Pending free agent wideout Jeremy Maclin got the prove-it deal he wanted from the Eagles, as the two sides have agreed to a one-year deal.
Maclin, who will turn 26 in May, suffered a season-ending ACL injury during training camp last year. He reportedly got $3.5M in guarantees for 2014, with a maximum value of $6M.
Schefter's report provides a glimpse into the Broncos' mindset as they prepare to potentialy replace Eric Decker, who figures to command one of the largest contracts among free agent wideouts.
Drafting or signing a wide receiver on the relative cheap makes all the sense in the world.
This is especially true given that harder-to-replace weapons Demaryius Thomas and Julius Thomas (among several other key players) are each entering their contract year in 2014, and the Broncos clearly cannot afford to pay everyone.
Peyton Manning also looms as a large factor - first, because he will be retiring any year now, and Denver's roster structure and overall strategy will likely change once that occurs. Surrounding Manning's successor - whether it's Brock Osweiler or someone else - with a pricey offense (at the expense of the defense) probably wouldn't be particularly wise.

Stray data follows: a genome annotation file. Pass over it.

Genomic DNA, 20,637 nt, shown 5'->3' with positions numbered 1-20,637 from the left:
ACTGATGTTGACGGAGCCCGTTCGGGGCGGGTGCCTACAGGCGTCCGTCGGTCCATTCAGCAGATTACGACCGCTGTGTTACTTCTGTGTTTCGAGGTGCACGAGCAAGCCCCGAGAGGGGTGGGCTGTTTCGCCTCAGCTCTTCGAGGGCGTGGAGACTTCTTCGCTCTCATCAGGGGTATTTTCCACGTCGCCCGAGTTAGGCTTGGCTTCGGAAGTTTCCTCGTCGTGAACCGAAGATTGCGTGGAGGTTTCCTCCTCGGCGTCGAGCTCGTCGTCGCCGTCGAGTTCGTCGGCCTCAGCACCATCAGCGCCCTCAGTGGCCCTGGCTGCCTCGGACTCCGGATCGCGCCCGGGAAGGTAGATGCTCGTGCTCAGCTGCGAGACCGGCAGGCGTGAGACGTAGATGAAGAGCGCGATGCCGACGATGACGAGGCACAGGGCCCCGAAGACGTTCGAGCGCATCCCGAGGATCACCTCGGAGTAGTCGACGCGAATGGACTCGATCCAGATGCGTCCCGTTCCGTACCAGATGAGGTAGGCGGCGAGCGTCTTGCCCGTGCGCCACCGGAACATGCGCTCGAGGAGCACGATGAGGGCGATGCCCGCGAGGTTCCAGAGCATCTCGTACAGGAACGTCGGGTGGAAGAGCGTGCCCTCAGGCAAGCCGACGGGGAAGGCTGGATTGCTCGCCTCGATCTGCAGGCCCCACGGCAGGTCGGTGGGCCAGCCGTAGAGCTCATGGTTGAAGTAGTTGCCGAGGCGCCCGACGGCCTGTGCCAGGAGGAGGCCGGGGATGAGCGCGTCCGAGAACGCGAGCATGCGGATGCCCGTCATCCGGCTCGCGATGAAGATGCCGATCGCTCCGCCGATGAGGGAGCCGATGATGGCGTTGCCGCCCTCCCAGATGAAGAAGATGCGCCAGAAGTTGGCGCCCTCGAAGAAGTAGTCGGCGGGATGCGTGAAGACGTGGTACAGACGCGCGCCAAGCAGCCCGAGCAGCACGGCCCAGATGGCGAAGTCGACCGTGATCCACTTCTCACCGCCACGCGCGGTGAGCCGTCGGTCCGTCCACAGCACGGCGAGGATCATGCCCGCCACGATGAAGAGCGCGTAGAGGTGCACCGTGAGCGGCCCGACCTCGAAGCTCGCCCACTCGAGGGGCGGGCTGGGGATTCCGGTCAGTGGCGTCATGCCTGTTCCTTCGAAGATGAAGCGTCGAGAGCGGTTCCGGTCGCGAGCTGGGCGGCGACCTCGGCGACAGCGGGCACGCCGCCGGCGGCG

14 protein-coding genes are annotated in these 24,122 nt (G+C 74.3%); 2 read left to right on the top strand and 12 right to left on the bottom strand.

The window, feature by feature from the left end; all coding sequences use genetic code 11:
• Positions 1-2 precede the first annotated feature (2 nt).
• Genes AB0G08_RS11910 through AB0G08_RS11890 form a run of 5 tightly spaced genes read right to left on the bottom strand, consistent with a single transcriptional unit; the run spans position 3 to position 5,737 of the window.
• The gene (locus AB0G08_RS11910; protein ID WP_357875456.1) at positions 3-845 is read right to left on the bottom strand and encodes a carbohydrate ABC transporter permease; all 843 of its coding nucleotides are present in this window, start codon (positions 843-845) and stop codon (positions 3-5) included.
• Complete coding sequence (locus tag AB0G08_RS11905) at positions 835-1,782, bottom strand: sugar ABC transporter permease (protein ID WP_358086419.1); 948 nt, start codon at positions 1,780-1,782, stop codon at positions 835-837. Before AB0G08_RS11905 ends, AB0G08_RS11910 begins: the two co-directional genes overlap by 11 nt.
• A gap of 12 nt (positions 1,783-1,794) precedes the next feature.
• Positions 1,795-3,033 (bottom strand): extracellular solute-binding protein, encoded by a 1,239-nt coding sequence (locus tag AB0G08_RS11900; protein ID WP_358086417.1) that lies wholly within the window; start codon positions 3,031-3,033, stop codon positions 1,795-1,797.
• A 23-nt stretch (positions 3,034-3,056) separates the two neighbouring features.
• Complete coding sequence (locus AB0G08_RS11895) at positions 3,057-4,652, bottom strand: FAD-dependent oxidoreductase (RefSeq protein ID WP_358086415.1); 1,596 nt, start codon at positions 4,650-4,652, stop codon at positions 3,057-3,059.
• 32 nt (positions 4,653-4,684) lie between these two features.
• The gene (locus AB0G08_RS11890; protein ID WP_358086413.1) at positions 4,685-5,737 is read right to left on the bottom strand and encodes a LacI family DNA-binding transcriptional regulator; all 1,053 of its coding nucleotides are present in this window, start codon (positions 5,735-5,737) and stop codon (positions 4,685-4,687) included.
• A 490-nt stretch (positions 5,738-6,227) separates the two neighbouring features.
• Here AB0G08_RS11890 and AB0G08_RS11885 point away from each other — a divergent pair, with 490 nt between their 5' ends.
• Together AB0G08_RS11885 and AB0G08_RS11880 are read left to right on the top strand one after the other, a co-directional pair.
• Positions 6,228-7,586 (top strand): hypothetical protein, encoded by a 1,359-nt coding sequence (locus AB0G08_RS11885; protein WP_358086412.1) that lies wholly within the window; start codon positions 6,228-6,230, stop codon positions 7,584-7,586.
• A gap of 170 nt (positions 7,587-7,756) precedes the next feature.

Second, Manning has made a habit throughout his career of maximizing the talents of lowly drafted receivers.
It may be natural to think the Broncos should keep intact the offensive roster that rewrote the NFL's record books in 2013.
But as long as Manning is around, Denver will rack up enough points and yards to win most games.
Swapping out Decker for a lesser or inexperienced player would probably slow that prolific offense a bit.
But really, how many points do they need to score?
The guaranteed money it would take to re-sign Decker long term could otherwise be used to fill several holes in the roster.
Like Ted, I can see a case for keeping Decker via franchise tender for a year, as the Broncos remain in go-for-it mode with Manning.
I'd rather see them spend that money elsewhere - Manning will ensure explosiveness on offense.
It's up to John Elway & Co. to make sure the team is set for the longer term, and doesn't turn into a version of the 2011 Colts after Peyton retires.